1980. U.S. News opens a bureau in Denver, expanding its network of domestic news bureaus to eight. (The others are New York, San Francisco, Detroit, Chicago, Houston, Los Angeles and Atlanta.)
1981. James H. McIlhenny becomes company president. John Sweet serves as chairman of the board until his retirement the following year.
June 1, 1982. Ground is broken for a new headquarters building at 2400 N St., NW, in the West End. In a ceremony the following spring, the building’s cornerstone is laid by then-Vice President George H.W. Bush.
May 1983. U.S. News holds its 50th anniversary celebration at the Sheraton Washington.Summer 1983. A weekend fire strikes the U.S. News library.
Nov. 28, 1983. U.S. News & World Report begins its rankings of American colleges and universities.
December 1983. U.S. News moves into its new building.
Oct. 12, 1984. Publisher and real estate developer Mortimer B. Zuckerman buys U.S. News & World Report.
October 1984. Zuckerman makes several key appointments: Harold Evans as editorial director, Fred Drasner as vice chairman (later president and CEO) and James Glassman as executive vice president for business operations.
March 1985. Shelby Coffey III is named editor.
April 1985. Richard C. Thompson becomes publisher.
March 1986. David Gergen is named editor.
Aug. 30, 1986. U.S. News correspondent Nicholas Daniloff is detained by Soviet authorities under suspicion of espionage. He was imprisoned for 13 days and held as a parolee for 17 more until high level negotiations, including a letter from Ronald Reagan to Mikhail Gorbachev, were successful in bringing him home.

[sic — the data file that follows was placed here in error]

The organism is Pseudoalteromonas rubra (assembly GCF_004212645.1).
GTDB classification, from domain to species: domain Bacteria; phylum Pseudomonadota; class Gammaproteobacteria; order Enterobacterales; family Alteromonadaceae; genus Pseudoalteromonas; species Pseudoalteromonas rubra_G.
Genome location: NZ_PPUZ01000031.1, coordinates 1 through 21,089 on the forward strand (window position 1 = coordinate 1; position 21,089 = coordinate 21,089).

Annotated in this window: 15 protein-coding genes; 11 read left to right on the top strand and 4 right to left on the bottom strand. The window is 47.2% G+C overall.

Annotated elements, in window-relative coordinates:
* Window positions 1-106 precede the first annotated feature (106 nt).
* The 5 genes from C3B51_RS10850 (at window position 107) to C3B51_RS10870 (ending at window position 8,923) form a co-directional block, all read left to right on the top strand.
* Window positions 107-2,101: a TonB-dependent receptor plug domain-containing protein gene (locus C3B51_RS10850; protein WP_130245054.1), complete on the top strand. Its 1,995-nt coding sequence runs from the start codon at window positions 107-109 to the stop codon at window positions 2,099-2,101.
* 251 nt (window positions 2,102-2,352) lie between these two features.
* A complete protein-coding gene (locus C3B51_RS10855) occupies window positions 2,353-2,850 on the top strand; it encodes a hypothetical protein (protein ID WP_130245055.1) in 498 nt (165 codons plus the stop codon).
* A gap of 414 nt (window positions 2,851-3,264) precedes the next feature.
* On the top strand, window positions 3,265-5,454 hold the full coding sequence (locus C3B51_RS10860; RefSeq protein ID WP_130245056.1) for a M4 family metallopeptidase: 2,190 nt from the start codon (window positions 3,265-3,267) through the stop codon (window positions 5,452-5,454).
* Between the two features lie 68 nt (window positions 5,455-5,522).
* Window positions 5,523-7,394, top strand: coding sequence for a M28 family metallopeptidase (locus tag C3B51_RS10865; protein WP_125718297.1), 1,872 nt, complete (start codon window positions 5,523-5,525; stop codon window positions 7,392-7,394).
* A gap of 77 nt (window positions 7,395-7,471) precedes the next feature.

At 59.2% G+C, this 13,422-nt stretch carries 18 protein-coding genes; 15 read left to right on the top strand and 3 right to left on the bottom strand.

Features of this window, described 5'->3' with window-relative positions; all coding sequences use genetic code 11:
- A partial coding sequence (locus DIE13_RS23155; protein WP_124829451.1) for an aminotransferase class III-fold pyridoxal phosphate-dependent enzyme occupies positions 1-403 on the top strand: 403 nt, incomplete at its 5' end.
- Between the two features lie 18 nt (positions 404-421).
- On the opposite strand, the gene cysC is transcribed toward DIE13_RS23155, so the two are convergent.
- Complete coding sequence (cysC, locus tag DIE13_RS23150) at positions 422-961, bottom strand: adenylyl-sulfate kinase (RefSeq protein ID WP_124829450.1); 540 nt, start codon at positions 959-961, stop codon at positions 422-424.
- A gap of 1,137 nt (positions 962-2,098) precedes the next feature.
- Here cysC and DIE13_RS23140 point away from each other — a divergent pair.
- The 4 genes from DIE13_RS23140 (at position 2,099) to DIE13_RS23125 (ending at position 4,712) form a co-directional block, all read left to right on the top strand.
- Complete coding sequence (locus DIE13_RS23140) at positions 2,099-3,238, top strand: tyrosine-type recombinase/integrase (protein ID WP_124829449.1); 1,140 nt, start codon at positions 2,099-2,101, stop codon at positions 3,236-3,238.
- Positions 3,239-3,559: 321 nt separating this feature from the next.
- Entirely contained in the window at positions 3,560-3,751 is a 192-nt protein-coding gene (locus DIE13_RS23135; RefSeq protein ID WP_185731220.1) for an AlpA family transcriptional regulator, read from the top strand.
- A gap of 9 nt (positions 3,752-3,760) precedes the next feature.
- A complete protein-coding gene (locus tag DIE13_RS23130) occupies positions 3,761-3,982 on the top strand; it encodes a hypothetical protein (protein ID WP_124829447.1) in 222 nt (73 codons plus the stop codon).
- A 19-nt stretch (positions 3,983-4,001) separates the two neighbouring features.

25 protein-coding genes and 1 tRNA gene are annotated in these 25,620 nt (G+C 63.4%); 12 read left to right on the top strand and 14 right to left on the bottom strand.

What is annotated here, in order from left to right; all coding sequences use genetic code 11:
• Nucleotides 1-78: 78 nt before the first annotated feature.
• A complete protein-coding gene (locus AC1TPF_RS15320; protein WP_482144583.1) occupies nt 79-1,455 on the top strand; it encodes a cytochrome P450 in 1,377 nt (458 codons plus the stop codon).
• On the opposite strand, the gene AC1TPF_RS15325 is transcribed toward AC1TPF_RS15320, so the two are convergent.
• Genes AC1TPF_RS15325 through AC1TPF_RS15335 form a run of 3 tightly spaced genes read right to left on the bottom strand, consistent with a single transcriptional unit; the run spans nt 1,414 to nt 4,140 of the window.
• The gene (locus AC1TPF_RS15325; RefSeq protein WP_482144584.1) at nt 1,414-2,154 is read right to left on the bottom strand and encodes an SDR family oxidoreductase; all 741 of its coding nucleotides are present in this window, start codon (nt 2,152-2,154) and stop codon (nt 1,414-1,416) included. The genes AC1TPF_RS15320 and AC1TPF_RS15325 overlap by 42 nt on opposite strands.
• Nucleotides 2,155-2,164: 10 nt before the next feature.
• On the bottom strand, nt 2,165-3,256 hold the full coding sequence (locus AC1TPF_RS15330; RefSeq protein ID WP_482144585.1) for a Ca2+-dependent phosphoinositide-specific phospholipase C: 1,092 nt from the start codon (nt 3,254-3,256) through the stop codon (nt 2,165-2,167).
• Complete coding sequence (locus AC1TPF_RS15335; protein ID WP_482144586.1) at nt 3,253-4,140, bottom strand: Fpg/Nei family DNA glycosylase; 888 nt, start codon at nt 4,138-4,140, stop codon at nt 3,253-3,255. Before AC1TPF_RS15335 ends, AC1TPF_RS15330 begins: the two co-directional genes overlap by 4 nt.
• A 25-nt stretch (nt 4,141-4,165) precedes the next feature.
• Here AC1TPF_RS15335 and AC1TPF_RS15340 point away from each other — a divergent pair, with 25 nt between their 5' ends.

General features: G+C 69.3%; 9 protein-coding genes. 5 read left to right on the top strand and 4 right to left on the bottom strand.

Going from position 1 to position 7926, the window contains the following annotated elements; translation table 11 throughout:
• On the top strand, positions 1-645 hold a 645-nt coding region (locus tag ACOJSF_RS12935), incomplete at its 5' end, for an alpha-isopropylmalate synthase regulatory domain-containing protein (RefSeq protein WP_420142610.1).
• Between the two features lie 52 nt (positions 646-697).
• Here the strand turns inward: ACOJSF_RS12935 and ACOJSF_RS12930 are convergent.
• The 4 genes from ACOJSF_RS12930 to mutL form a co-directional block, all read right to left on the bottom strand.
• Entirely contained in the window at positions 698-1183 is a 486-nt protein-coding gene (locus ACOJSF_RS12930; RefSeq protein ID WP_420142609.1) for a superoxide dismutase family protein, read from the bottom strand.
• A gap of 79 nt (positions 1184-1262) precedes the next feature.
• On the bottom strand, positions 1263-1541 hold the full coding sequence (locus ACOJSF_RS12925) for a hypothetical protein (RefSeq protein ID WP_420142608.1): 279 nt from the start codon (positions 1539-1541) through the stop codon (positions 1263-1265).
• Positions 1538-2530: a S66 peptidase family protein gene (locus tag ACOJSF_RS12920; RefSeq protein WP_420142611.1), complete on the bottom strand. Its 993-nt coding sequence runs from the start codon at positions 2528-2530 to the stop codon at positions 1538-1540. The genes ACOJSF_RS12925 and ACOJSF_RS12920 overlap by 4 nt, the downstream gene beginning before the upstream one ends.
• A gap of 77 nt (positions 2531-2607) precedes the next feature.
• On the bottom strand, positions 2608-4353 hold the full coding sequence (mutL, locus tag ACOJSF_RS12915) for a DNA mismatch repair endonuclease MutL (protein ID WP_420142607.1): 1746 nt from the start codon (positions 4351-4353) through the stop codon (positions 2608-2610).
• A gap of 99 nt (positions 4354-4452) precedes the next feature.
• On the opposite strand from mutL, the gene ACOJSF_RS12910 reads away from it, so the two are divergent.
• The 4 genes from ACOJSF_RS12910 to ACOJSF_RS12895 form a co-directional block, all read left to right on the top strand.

Fall 1987. “America’s Best Colleges” becomes a newsstand guidebook.
Nov. 2, 1987. The graduate school rankings debut in the magazine.
September 1988. Roger Rosenblatt becomes editor.
June 12, 1989. The Supreme Court declines to hear Foltz v. U.S. News & World Report, a case stemming from a dispute over the value of employee-owned shares in the years prior to the company’s 1984 sale.
October 1989. Husband-and-wife team Michael Ruby and Merrill McLoughlin are named co-editors.
April 30, 1990. Hospital rankings appear in the magazine for the first time.
June 4, 1990. Saddam Hussein is on the cover as “The Most Dangerous Man in the World” two months before the invasion of Kuwait. The cover story is later honored by the Overseas Press Club of America.
1990. This is the last known year that employees could choose a ham, a turkey or a grocery gift certificate for their holiday bonus.
1991. Joseph Galloway’s “Vietnam Story” wins the National Magazine Award for Outstanding Achievement in Feature Writing. The article would later be expanded into the bestselling book “We Were Soldiers Once… and Young.”
1991. U.S. News surpasses Newsweek in total ad pages.
January 1992. Thomas R. Evans is named senior vice president and publisher.